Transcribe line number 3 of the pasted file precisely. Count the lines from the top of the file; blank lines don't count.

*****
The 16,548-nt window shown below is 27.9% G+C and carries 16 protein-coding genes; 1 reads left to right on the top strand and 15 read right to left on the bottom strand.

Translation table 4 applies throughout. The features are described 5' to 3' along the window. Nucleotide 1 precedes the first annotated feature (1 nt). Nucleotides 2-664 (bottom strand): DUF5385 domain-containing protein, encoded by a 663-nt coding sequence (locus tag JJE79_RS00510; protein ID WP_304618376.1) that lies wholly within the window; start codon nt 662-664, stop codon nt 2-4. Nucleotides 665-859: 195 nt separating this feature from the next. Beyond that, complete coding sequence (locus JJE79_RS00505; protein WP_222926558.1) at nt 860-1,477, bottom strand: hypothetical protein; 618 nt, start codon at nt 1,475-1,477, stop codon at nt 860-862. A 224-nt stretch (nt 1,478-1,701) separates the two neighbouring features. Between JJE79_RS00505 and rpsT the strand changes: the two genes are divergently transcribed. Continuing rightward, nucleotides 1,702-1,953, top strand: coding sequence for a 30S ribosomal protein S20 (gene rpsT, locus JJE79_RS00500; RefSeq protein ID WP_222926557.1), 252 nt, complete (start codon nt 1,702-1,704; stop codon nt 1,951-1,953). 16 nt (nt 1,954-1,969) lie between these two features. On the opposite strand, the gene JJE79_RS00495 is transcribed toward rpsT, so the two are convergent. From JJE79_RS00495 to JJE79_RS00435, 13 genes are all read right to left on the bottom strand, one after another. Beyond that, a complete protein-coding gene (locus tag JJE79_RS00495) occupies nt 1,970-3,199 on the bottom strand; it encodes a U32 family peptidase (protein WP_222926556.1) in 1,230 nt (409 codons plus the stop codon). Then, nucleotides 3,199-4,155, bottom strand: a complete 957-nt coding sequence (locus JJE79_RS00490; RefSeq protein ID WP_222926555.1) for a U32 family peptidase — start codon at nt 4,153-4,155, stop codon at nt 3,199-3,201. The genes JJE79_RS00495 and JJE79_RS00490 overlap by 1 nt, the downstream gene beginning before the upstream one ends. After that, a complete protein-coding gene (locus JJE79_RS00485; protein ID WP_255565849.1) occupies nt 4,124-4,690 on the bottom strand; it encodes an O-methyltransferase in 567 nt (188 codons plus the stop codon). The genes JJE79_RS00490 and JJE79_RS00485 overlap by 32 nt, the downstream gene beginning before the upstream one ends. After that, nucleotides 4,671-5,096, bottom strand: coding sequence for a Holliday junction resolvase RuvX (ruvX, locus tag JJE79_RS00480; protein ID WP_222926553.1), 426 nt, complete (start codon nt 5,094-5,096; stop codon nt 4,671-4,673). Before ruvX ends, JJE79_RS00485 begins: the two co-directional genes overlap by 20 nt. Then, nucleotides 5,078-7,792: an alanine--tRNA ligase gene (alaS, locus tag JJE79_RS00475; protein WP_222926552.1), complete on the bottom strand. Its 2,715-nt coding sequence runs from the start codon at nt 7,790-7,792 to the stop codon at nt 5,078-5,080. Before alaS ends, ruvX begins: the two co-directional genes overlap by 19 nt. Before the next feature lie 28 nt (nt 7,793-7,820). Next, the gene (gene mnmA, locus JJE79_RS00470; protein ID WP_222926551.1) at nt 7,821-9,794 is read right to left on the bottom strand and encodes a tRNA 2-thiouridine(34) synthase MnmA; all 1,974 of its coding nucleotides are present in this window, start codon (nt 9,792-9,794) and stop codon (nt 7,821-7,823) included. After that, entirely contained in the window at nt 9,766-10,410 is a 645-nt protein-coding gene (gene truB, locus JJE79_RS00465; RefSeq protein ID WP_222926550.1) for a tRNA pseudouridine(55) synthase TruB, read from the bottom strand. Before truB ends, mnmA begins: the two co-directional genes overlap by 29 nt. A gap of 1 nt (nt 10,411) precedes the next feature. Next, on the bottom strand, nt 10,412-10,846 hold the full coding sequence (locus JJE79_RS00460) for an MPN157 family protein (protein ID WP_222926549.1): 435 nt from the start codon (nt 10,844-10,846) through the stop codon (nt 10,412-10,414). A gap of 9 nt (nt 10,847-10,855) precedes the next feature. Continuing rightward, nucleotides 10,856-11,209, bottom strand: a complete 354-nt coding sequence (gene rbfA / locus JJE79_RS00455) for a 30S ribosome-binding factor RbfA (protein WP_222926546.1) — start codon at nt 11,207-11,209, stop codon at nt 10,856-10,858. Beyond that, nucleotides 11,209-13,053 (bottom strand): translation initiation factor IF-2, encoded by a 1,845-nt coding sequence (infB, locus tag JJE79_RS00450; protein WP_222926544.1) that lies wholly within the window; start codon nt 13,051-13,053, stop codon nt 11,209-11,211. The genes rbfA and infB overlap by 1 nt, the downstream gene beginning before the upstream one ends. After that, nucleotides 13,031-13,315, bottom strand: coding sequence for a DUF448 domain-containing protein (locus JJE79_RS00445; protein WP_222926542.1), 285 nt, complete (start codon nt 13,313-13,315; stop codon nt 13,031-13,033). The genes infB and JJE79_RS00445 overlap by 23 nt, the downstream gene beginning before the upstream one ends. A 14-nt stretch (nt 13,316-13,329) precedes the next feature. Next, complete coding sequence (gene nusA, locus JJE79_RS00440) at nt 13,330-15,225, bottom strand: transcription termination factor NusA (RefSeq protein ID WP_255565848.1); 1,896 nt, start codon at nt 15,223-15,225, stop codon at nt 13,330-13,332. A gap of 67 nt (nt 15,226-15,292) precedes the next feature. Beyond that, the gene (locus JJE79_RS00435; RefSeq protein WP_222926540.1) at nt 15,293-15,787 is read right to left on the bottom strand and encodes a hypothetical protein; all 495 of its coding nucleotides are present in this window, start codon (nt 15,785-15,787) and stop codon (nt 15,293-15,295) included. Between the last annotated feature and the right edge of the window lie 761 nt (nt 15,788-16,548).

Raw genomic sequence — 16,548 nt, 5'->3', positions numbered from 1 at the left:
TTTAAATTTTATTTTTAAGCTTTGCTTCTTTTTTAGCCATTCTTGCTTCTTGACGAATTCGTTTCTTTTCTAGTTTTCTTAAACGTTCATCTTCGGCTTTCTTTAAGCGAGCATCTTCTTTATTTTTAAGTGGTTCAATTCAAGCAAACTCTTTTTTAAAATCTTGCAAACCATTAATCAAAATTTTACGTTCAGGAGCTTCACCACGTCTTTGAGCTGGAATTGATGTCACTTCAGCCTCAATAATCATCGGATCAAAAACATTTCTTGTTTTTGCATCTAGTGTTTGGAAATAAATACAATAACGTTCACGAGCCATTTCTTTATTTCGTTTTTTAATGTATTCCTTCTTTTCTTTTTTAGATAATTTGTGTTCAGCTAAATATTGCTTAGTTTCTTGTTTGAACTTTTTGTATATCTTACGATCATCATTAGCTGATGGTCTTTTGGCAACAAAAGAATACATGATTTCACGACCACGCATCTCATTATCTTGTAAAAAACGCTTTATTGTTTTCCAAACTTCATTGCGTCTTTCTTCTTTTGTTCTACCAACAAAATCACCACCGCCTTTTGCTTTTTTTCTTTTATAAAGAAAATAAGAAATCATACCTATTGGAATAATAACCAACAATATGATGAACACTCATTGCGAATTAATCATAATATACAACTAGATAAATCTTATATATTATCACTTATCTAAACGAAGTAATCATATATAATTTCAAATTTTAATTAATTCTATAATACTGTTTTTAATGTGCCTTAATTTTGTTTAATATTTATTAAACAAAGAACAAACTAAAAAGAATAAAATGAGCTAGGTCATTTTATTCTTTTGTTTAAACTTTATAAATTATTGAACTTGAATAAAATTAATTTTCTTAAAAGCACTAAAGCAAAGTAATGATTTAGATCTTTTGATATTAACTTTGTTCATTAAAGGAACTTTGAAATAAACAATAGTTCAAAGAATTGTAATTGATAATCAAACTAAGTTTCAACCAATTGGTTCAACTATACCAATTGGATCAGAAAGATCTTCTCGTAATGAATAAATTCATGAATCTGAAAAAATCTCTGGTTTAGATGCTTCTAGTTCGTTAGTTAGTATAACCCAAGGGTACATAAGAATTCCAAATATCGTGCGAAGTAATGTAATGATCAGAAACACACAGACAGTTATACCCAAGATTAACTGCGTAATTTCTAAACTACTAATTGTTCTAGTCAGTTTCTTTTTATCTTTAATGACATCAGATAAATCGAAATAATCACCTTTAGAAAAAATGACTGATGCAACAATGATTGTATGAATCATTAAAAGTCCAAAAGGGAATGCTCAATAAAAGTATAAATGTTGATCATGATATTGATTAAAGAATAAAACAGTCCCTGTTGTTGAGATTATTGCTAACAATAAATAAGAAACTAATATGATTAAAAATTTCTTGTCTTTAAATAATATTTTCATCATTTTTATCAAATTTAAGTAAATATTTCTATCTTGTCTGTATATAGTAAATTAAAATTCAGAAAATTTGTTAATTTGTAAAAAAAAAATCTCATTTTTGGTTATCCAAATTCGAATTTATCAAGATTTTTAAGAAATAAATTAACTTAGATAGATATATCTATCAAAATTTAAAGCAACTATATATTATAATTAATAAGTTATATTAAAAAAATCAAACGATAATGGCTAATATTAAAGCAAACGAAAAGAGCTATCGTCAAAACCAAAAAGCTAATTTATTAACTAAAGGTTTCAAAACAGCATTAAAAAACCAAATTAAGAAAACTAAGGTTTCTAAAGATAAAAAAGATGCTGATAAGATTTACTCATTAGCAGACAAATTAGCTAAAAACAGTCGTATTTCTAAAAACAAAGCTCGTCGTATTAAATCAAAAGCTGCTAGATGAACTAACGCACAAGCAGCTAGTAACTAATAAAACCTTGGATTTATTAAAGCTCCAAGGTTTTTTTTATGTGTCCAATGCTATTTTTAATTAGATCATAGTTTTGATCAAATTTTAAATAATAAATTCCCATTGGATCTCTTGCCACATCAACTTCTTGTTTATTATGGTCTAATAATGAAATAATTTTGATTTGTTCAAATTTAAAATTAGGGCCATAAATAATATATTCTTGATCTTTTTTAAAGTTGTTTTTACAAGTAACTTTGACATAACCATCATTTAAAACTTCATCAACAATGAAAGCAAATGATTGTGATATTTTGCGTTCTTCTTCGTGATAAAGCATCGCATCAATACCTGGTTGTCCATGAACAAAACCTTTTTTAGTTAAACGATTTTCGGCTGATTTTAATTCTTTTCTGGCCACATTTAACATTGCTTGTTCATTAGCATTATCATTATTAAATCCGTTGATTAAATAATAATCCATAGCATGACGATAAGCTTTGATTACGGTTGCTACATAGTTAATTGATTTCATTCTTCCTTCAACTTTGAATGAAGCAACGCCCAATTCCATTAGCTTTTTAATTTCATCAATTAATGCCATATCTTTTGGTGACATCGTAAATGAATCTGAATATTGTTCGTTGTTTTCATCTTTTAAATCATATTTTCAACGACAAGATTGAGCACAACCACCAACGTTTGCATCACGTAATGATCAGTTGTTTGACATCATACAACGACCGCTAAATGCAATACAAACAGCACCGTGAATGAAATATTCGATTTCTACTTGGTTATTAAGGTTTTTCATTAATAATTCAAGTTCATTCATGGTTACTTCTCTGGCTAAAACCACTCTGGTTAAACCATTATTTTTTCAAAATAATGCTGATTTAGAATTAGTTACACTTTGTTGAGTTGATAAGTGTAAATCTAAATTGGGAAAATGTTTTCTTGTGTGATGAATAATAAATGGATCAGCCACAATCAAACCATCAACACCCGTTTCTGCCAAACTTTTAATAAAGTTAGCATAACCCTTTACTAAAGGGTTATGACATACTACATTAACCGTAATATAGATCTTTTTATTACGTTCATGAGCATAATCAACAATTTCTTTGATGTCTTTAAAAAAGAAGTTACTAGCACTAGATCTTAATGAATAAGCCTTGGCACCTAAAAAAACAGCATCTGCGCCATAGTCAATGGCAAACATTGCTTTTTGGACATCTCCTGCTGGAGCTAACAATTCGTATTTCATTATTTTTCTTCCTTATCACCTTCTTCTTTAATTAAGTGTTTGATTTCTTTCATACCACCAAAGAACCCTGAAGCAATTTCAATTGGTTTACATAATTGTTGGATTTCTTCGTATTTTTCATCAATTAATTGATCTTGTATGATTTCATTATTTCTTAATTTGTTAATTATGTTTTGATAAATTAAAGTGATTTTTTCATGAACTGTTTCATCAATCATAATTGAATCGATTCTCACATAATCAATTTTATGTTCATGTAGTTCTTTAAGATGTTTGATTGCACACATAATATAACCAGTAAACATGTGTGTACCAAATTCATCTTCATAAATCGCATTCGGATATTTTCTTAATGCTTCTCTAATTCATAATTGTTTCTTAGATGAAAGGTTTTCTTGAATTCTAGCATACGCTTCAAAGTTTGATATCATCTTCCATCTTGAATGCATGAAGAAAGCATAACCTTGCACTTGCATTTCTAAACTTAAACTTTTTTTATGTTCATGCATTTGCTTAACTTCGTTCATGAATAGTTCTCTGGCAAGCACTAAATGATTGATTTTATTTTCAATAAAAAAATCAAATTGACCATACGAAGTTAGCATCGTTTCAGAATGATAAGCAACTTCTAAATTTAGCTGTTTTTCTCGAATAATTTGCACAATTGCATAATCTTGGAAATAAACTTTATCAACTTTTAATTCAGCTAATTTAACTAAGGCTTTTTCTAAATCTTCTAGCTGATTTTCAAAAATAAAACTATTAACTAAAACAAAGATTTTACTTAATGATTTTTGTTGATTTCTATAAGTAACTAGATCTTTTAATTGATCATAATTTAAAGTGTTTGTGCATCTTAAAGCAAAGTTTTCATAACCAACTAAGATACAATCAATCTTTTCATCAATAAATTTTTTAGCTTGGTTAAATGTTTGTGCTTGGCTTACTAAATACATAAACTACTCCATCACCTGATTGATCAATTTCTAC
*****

Raw genomic sequence — 16,548 nt, 5'->3', positions numbered from 1 at the left: